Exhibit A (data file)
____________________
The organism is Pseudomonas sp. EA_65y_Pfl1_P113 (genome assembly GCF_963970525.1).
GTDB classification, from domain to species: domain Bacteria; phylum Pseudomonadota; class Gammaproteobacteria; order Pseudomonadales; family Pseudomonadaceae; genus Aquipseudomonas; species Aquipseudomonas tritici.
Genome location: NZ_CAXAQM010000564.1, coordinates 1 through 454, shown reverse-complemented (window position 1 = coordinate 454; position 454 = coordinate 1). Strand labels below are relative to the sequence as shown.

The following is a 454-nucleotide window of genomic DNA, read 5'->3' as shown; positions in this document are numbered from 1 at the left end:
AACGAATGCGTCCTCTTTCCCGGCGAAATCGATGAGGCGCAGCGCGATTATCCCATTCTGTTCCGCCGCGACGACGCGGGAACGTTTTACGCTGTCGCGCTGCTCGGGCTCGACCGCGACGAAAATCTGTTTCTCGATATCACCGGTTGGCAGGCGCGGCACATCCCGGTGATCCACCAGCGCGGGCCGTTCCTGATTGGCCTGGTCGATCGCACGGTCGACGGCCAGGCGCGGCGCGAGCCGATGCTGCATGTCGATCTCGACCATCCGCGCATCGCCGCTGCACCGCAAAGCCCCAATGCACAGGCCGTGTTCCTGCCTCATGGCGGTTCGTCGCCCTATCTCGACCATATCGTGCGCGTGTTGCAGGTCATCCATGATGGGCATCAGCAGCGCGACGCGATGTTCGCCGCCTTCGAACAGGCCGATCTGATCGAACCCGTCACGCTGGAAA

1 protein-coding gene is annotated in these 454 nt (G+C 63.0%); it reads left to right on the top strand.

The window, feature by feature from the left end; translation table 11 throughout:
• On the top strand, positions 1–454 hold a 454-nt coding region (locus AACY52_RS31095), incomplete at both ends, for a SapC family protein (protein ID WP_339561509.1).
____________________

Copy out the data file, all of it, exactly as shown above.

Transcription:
The organism is Pseudomonas sp. EA_65y_Pfl1_P113 (genome assembly GCF_963970525.1).
GTDB classification, from domain to species: domain Bacteria; phylum Pseudomonadota; class Gammaproteobacteria; order Pseudomonadales; family Pseudomonadaceae; genus Aquipseudomonas; species Aquipseudomonas tritici.
Genome location: NZ_CAXAQM010000564.1, coordinates 1 through 454, shown reverse-complemented (window position 1 = coordinate 454; position 454 = coordinate 1). Strand labels below are relative to the sequence as shown.

The following is a 454-nucleotide window of genomic DNA, read 5'->3' as shown; positions in this document are numbered from 1 at the left end:
AACGAATGCGTCCTCTTTCCCGGCGAAATCGATGAGGCGCAGCGCGATTATCCCATTCTGTTCCGCCGCGACGACGCGGGAACGTTTTACGCTGTCGCGCTGCTCGGGCTCGACCGCGACGAAAATCTGTTTCTCGATATCACCGGTTGGCAGGCGCGGCACATCCCGGTGATCCACCAGCGCGGGCCGTTCCTGATTGGCCTGGTCGATCGCACGGTCGACGGCCAGGCGCGGCGCGAGCCGATGCTGCATGTCGATCTCGACCATCCGCGCATCGCCGCTGCACCGCAAAGCCCCAATGCACAGGCCGTGTTCCTGCCTCATGGCGGTTCGTCGCCCTATCTCGACCATATCGTGCGCGTGTTGCAGGTCATCCATGATGGGCATCAGCAGCGCGACGCGATGTTCGCCGCCTTCGAACAGGCCGATCTGATCGAACCCGTCACGCTGGAAA

1 protein-coding gene is annotated in these 454 nt (G+C 63.0%); it reads left to right on the top strand.

The window, feature by feature from the left end; translation table 11 throughout:
• On the top strand, positions 1–454 hold a 454-nt coding region (locus AACY52_RS31095), incomplete at both ends, for a SapC family protein (protein ID WP_339561509.1).